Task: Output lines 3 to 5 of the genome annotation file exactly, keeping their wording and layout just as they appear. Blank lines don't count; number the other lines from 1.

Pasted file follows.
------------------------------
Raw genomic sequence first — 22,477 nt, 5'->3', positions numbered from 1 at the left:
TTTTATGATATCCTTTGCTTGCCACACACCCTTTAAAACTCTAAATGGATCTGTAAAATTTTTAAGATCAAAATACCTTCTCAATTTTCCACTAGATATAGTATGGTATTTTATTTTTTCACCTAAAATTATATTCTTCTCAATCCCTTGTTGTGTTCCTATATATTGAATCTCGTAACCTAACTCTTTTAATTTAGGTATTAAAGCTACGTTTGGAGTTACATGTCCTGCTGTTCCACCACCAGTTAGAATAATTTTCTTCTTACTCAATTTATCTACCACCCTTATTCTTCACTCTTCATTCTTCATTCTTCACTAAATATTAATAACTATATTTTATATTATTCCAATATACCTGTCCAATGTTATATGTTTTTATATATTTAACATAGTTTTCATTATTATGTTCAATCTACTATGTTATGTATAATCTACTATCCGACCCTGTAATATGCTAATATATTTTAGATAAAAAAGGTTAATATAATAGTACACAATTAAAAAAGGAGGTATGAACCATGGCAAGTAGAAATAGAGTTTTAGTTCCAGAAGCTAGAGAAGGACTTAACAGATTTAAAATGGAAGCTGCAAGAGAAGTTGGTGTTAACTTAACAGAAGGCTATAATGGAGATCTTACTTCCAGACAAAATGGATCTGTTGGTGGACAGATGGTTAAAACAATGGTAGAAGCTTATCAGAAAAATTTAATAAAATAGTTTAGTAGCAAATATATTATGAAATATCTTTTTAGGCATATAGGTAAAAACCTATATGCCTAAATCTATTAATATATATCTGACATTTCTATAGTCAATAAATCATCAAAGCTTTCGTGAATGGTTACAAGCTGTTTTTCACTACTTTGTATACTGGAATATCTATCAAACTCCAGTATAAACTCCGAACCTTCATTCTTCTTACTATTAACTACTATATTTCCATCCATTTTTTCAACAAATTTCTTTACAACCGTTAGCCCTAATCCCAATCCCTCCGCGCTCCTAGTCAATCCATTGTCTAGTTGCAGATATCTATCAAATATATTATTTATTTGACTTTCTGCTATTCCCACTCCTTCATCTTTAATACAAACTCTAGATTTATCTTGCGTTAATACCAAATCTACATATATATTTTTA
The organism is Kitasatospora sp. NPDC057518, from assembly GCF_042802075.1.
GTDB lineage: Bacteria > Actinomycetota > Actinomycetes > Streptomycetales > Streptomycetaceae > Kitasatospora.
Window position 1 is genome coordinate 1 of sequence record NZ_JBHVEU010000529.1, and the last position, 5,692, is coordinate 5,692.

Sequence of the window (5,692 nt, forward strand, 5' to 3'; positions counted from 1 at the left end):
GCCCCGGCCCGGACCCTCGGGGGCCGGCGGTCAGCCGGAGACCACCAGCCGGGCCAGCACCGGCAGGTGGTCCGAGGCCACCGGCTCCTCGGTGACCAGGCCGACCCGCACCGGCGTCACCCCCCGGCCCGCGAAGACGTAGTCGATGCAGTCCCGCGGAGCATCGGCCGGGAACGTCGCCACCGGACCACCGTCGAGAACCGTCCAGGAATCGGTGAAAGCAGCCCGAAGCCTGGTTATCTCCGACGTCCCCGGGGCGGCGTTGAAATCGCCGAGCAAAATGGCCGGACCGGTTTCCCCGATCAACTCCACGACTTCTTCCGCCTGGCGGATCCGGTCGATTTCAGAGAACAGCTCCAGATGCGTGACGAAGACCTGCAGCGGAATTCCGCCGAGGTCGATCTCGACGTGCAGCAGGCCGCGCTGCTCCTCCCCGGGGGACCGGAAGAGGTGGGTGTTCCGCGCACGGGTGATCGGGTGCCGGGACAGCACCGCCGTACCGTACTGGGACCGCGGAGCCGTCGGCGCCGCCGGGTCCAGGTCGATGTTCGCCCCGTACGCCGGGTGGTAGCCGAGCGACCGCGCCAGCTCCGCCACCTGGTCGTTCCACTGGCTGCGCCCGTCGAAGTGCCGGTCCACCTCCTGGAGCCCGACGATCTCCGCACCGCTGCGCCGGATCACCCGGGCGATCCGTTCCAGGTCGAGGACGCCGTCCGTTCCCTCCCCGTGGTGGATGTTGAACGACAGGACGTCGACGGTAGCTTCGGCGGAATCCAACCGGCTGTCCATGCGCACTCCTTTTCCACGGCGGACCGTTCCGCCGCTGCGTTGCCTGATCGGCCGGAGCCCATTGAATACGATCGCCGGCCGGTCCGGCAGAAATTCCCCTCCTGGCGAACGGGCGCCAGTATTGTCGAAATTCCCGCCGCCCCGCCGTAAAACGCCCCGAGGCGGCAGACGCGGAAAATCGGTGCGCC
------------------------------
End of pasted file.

The organism is Kitasatospora sp. NPDC057518, from assembly GCF_042802075.1.
GTDB lineage: Bacteria > Actinomycetota > Actinomycetes > Streptomycetales > Streptomycetaceae > Kitasatospora.
Window position 1 is genome coordinate 1 of sequence record NZ_JBHVEU010000529.1, and the last position, 5,692, is coordinate 5,692.